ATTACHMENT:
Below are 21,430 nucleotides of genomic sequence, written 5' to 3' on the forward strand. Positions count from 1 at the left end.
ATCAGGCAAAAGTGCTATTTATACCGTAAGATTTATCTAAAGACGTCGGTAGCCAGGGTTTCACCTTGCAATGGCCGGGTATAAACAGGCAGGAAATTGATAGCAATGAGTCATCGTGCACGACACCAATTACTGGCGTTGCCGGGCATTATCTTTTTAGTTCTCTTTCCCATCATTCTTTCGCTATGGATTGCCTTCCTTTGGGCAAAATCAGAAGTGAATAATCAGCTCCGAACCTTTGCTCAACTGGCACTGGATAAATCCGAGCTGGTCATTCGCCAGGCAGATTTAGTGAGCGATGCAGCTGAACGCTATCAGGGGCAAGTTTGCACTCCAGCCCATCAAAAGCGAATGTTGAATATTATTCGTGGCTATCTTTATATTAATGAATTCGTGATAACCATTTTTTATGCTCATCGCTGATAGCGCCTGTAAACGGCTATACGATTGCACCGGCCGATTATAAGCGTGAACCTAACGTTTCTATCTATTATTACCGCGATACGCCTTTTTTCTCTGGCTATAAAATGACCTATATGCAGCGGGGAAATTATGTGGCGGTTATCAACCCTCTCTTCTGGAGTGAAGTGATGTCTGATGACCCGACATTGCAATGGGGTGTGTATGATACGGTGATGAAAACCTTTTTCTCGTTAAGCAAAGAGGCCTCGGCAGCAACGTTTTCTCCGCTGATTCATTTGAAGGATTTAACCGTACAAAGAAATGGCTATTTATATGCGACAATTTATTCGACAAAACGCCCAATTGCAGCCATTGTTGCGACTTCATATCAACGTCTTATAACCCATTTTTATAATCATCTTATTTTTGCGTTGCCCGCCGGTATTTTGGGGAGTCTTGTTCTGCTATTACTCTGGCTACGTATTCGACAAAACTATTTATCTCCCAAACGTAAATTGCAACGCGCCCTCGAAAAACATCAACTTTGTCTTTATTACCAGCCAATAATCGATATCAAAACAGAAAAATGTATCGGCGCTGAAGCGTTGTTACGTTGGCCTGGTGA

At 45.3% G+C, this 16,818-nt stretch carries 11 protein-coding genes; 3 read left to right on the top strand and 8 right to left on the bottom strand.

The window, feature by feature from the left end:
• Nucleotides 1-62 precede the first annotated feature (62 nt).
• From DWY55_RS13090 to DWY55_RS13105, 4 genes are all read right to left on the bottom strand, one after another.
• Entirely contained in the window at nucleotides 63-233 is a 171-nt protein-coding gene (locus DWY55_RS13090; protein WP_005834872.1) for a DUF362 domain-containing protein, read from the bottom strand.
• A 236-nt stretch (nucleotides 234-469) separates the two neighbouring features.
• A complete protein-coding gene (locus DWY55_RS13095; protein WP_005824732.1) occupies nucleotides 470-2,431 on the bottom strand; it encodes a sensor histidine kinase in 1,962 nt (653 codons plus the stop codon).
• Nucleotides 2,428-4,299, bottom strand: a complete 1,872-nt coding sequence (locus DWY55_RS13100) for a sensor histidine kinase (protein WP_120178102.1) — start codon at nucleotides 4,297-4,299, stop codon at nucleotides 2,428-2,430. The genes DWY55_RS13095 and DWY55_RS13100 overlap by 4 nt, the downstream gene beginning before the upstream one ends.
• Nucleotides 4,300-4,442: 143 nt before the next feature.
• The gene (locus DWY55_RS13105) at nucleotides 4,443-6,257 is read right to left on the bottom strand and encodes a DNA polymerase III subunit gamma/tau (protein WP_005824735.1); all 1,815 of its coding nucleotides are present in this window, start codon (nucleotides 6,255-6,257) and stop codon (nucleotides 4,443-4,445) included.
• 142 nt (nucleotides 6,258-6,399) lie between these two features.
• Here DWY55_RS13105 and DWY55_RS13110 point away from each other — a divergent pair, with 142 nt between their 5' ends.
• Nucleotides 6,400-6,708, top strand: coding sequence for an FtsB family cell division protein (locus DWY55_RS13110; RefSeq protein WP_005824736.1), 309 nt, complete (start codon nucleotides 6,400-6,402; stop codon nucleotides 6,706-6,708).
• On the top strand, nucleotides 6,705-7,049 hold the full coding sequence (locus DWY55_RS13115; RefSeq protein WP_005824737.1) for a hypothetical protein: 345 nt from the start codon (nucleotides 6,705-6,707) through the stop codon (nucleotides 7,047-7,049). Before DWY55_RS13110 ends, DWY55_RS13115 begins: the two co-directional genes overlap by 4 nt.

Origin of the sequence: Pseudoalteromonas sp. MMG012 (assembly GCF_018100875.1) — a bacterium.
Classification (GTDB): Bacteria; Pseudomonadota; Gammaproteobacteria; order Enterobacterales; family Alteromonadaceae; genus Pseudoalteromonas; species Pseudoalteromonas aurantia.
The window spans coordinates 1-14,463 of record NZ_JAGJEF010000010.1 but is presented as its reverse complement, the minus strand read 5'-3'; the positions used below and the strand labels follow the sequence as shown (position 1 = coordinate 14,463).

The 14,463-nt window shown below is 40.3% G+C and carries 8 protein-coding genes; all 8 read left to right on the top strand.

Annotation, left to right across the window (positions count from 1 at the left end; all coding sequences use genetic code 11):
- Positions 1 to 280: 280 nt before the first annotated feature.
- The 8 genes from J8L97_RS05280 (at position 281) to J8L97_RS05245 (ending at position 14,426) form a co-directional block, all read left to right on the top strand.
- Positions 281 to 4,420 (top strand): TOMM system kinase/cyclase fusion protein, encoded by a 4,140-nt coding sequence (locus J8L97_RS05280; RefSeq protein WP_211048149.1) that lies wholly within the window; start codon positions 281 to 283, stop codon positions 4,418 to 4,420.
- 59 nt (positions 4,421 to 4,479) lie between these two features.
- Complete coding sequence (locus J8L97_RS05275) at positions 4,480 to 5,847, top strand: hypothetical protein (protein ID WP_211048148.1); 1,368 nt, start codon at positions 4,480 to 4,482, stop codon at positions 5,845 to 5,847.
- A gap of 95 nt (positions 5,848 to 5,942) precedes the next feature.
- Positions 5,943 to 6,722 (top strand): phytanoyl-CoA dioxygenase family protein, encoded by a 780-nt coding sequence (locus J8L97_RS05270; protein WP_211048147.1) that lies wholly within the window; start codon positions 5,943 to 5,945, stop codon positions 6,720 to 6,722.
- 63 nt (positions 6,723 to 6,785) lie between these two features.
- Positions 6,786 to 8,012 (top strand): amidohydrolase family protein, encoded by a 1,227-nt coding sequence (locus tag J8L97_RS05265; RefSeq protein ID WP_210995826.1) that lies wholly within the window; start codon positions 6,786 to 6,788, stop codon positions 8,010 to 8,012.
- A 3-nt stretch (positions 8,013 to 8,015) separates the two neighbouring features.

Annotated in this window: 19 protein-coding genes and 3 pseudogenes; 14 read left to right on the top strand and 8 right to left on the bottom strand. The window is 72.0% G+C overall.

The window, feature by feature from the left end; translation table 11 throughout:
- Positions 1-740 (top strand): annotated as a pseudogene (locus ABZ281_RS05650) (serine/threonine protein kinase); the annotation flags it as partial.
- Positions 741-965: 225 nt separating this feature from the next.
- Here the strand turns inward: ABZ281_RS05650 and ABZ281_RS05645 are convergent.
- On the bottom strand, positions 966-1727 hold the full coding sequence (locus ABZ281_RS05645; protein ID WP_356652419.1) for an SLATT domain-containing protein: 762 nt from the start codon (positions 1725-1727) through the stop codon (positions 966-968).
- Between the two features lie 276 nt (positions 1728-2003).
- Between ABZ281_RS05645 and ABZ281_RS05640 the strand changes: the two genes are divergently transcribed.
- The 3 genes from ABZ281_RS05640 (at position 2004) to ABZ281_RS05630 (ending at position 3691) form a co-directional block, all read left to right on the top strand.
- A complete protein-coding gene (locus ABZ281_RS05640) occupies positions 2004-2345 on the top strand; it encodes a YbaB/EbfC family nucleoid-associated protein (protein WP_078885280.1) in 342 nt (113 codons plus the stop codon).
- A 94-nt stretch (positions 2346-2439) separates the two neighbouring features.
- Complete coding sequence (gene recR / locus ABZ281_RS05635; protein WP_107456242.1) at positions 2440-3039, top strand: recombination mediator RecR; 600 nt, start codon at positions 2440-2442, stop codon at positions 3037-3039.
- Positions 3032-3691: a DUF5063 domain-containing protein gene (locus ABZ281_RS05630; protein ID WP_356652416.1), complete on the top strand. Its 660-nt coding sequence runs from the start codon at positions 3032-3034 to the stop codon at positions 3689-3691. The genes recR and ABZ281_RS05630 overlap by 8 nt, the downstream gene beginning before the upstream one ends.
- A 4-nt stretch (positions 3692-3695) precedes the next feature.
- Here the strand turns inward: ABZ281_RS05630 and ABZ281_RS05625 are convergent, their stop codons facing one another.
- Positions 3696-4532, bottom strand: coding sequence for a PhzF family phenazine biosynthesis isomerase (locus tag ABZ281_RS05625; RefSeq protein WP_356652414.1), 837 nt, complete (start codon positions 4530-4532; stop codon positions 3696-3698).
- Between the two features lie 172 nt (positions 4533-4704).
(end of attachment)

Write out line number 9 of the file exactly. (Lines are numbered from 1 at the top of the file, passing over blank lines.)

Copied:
• A complete protein-coding gene (locus DWY55_RS13095; protein WP_005824732.1) occupies nucleotides 470-2,431 on the bottom strand; it encodes a sensor histidine kinase in 1,962 nt (653 codons plus the stop codon).